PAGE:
Manitoba and Saskatchewan residents’ confidence in personal finances, debt repayment abilities plummets amid pandemic fatigue and uncertainty

  • Nearly half are not confident they can cover their living expenses this year (49%, +4pts)
  • Four in 10 say they’re concerned about their current level of debt (44%, +8pts)
  • Less than a quarter are confident in their ability to cope with unexpected events without increasing their debt burden (24%, -6pts).
  • Two in 10 believe their current debt situation is worse than it was a year ago (20%, +10pts).
  • Four in 10 say they’re finding it even harder to pay down debt (39%, +9pts)

Night view of Downtown Winnipeg

WINNIPEG, MB – January 17, 2022 – Manitoba and Saskatchewan residents’ confidence in their personal finances has plummeted as uncertainty and pandemic fatigue continue to build amid the spread of the COVID-19 Omicron variant, according to the latest MNP Consumer Debt Index conducted quarterly by Ipsos. Compared to last quarter, fewer Manitoba and Saskatchewan residents are confident they can comfortably cover their living expenses in the next year (51%, -4pts) and far more say they are concerned about their current level of debt (44%, +8pts).

“Nearly two years into the pandemic, it’s getting harder for people to see the light at the end of the tunnel. Financial confidence is waning,” says Tanya Reynolds, a Licensed Insolvency Trustee with MNP LTD in Winnipeg. “We typically see financial optimism dip as the holiday bills become due, but the Omicron variant and resulting pandemic fatigue, as well as rising inflation and potential upcoming interest rate hikes are likely contributing to Manitobans feeling more financially insecure this year.”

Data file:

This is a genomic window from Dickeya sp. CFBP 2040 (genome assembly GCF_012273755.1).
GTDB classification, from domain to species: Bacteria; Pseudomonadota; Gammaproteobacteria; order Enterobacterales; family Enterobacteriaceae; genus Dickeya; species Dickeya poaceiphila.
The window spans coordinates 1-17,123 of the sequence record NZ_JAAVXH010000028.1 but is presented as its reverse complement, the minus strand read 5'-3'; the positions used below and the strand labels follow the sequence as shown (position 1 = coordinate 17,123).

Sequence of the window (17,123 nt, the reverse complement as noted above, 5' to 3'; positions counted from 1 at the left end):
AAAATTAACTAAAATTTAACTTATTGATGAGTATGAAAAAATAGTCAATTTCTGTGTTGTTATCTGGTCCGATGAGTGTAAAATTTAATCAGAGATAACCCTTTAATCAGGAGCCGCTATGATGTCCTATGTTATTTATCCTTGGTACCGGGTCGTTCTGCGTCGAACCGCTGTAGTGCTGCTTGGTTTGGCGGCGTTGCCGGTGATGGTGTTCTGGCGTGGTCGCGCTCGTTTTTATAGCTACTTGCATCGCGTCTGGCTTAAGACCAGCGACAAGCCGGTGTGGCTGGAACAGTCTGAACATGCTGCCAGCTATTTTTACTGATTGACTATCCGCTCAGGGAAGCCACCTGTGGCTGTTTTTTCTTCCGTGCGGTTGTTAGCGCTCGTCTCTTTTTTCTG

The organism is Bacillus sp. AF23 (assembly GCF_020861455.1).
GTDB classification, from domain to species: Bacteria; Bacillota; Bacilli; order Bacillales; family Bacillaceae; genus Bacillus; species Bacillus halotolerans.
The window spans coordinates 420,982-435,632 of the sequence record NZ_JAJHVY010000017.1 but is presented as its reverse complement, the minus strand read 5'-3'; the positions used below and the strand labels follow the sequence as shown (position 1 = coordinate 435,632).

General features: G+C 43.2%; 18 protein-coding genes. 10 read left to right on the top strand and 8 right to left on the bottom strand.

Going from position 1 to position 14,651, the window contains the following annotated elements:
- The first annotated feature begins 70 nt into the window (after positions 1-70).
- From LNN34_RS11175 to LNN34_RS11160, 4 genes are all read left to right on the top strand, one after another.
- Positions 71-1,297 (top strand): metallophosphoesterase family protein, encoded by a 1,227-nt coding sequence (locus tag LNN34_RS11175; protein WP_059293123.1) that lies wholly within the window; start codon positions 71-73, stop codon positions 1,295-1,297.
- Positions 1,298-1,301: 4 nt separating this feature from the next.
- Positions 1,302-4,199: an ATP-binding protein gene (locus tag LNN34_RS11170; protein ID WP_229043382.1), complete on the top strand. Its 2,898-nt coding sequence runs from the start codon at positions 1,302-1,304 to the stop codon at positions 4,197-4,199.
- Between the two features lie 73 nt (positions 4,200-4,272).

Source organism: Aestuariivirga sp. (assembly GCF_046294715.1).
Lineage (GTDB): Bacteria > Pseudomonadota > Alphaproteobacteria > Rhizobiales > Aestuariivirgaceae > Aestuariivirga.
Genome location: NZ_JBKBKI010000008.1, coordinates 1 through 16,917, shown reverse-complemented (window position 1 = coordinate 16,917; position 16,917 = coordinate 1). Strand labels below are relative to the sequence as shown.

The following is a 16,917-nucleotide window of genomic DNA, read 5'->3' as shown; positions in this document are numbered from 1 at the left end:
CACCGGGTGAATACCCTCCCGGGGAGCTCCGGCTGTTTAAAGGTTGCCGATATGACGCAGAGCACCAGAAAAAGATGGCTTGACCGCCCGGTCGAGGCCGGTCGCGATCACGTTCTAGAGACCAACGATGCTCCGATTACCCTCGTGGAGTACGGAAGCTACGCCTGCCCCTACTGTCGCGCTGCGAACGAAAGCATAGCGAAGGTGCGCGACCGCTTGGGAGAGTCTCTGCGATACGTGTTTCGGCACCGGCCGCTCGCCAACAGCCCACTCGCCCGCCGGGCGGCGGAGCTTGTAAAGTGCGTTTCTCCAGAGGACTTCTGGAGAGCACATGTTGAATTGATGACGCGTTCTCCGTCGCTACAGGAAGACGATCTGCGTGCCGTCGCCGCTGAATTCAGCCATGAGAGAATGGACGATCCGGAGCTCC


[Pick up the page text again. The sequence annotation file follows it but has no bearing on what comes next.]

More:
As coronavirus uncertainty continues, and with so many Manitoba and Saskatchewan residents feeling financial anxiety, far more are uneasy when it comes to being prepared financially for unexpected expenses. Less than a quarter (24%, -6pts) are confident in their ability to cope with life-changing events without increasing their debt burden. One in three (34%) are not confident in their ability to cover an unexpected car repair, a staggering jump of 10 points since September. About the same number (33%, +4pts) have concerns about coping with a loss of employment or change in wage or seasonal work. Four in 10 (39%) are not confident they can cope financially with having an illness that renders them unable to work for three months — also up a significant 10 points. Similarly, Manitoba and Saskatchewan residents are slightly less confident in their ability to handle a change in their relationship status (24%, -2pts) or cope with the death of an immediate family member (18%, -2pts).

“We often find unexpected expenses are one of the main contributors to people falling into a cycle of debt. As we start the new year, these concerns are heightened by growing uncertainty surrounding more unexpected business closures, job loss or work hours being reduced, and health concerns related to COVID-19,” says Reynolds.